After this experience, and as we continued to drive through the dusty streets, I found that my awkward nods had turned into waves and ‘sawubonas’, both of which were returned to me by everyone we encountered. And this was especially the case when we arrived, without warning, at the home of our driver, where we were greeted by his family, who had collectively cooked up a feast for our group.
We were invited into the home and we all sat down in the modest dining room where we ate fresh curries, salads and delicious beans in condensed milk. Keep in mind, this was not a house designed to accommodate tour groups, this was someone’s actual home, and everyone, from the family to the neighbors, seemed so interested and sincere in their desire to show us a slice of their lives.
We were able to ask questions and see with our own eyes how the people of these communities lived and interacted with each other. And despite the poverty, not a single person in our group, and not a single person we came across, had anything but a smile on their face.
MY CHANCE TO BE A WARRIOR
Upon completing our lunch, our group went for a short walk until we reached an area that was indeed set up for visitors, or at least the few visitors that trickle into Khula township. We took our seats on some logs scattered around and we joined the handful of local residents who came out of their homes to watch the performance as well.
What we watched was a group of ten orphaned boys give a display of traditional Zulu warrior dances. These boys actually spend most of their time, every day, practicing and performing these dances in order to help ensure that certain aspects of their culture did not disappear with the passing of time.
And not only did we get a chance to see this traditional dance in action, a couple of us were even invited (or maybe forced) to participate as well.
Matt (ExpertVagabond.com) and I suddenly found ourselves lined up with the Zulu boys in front of the small crowd, and we were instructed to simply follow along with the dancing as best we could. I was able to handle this part but it all went downhill as soon as we had to display our own individual versions of a Zulu warrior dance.
Let’s just say that I’m not much of a dancer, especially when it comes to pre-battle displays of aggression, but I gave it a try anyway…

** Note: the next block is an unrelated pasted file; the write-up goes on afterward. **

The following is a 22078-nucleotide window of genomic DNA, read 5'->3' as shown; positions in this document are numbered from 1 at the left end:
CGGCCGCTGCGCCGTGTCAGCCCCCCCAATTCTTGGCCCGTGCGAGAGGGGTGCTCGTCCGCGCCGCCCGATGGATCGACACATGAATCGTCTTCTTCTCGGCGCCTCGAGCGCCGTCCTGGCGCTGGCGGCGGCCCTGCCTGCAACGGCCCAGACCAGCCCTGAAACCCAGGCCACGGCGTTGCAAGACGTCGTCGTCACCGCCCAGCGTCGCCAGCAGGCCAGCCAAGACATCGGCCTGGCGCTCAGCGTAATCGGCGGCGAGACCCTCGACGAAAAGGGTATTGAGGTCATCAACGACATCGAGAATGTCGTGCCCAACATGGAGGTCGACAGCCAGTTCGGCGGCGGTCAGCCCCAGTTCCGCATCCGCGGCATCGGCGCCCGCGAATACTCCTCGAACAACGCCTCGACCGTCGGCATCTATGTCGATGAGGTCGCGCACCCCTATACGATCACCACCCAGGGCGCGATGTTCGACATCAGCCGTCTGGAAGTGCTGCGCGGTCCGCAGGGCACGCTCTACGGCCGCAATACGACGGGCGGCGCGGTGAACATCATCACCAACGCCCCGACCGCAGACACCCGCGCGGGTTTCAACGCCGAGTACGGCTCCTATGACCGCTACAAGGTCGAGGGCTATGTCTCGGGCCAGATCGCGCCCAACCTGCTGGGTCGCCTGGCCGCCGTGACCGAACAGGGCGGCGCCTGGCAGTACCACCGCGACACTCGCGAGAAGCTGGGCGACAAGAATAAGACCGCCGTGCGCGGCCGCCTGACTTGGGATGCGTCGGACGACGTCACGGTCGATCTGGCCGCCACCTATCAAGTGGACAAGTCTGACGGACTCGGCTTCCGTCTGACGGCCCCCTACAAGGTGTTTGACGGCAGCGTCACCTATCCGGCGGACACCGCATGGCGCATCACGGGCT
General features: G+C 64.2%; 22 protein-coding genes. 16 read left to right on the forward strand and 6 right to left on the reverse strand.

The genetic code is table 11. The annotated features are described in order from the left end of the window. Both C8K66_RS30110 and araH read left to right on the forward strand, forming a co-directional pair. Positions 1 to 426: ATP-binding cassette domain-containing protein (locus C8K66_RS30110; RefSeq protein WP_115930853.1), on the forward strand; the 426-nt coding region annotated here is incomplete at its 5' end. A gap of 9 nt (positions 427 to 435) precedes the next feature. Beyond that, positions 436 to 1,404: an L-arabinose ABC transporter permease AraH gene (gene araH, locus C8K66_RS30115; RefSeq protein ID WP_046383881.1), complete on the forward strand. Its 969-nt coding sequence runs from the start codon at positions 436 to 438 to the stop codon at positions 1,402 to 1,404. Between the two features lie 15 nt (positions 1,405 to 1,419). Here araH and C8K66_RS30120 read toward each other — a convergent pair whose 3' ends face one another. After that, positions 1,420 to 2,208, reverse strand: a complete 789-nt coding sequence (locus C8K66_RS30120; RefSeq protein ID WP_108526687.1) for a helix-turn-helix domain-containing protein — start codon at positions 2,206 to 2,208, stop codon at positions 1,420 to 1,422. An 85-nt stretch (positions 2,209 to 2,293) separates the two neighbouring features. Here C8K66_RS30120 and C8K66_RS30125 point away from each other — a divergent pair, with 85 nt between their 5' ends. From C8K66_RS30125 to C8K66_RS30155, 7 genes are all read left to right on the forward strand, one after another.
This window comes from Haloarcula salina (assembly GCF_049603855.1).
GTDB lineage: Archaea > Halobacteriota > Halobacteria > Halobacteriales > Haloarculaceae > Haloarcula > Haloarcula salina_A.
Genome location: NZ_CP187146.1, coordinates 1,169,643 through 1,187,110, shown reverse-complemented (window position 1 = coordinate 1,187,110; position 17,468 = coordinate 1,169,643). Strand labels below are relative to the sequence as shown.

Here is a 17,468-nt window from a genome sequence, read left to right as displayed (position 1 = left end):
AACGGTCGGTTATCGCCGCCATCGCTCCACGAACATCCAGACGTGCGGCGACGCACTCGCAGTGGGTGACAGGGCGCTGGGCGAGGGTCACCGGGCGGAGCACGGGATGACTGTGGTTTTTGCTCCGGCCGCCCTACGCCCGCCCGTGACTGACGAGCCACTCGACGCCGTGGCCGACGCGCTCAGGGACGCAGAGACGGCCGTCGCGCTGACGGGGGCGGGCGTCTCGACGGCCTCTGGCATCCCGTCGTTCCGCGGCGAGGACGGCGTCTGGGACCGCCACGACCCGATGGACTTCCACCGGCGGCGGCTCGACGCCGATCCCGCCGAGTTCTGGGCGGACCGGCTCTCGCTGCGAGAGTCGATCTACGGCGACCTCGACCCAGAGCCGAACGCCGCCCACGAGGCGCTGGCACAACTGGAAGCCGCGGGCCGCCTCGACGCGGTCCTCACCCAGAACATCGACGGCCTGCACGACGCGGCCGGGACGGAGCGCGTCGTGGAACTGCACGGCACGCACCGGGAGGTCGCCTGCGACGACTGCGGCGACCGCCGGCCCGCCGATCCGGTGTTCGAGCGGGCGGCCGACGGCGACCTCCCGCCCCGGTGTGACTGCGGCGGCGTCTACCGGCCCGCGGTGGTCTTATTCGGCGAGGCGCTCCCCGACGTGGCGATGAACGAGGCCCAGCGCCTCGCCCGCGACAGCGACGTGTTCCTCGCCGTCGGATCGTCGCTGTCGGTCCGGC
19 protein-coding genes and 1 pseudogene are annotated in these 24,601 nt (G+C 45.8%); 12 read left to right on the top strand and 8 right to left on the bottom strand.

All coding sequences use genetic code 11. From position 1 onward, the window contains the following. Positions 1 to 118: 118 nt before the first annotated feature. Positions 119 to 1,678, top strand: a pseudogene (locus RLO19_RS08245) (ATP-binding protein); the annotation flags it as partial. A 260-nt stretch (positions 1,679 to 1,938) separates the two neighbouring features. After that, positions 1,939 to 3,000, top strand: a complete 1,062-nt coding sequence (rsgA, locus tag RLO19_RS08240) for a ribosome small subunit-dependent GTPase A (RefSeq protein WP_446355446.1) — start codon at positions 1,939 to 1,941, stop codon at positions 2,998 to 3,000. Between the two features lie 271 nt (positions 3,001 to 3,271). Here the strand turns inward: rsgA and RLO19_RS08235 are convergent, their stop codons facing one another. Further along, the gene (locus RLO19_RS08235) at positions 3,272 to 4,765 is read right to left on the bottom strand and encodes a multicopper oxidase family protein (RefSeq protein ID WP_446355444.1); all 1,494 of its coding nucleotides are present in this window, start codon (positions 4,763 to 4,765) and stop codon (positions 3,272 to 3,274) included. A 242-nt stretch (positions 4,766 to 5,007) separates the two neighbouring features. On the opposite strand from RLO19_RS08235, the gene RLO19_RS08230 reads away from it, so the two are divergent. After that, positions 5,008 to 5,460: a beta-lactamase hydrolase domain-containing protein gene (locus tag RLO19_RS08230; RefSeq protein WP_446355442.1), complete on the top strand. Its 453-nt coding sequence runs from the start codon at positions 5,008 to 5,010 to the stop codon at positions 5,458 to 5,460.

Quite horrendous I know. You should have seen the faces of the local women who were watching. If they were drinking milk at the time, it certainly would have come out of their noses.
A WORTHWHILE EXPERIENCE
What I’m really trying to say with this post is that I do recommend a visit to a township when you’re in South Africa. While it may seem like a touristy and possibly uncomfortable thing to do at first, there are plenty of townships, such as Khula, that rarely see foreigners and are more than welcoming towards visitors.
And as a result, you have an opportunity to not only observe how millions of South Africans currently live, but you have a chance to interact with and learn from the local residents as well.
As you know, my travels are all about human connections and to be able to shake a hand and share a laugh with a Zulu woman or man with whom I would never have come into contact with had I never traveled, is just another life highlight for me, and another educational experience that I will never forget.
So, if you don’t treat the township as a tourist attraction, it simply won’t be one. Don’t feel uncomfortable. Just extend your hand and converse with the people around you. And then, you too will soon discover that such a visit just may be the most challenging, eye-opening and memorable experience of your trip to South Africa.
Our group’s visit to Khula township was arranged through Mandy Heritage Tours & Safaris, a reputable tour operator that knows how to provide unique cultural experiences for visitors to the St. Lucia region.
Have you been to a township? Would you consider visiting one on a trip to South Africa?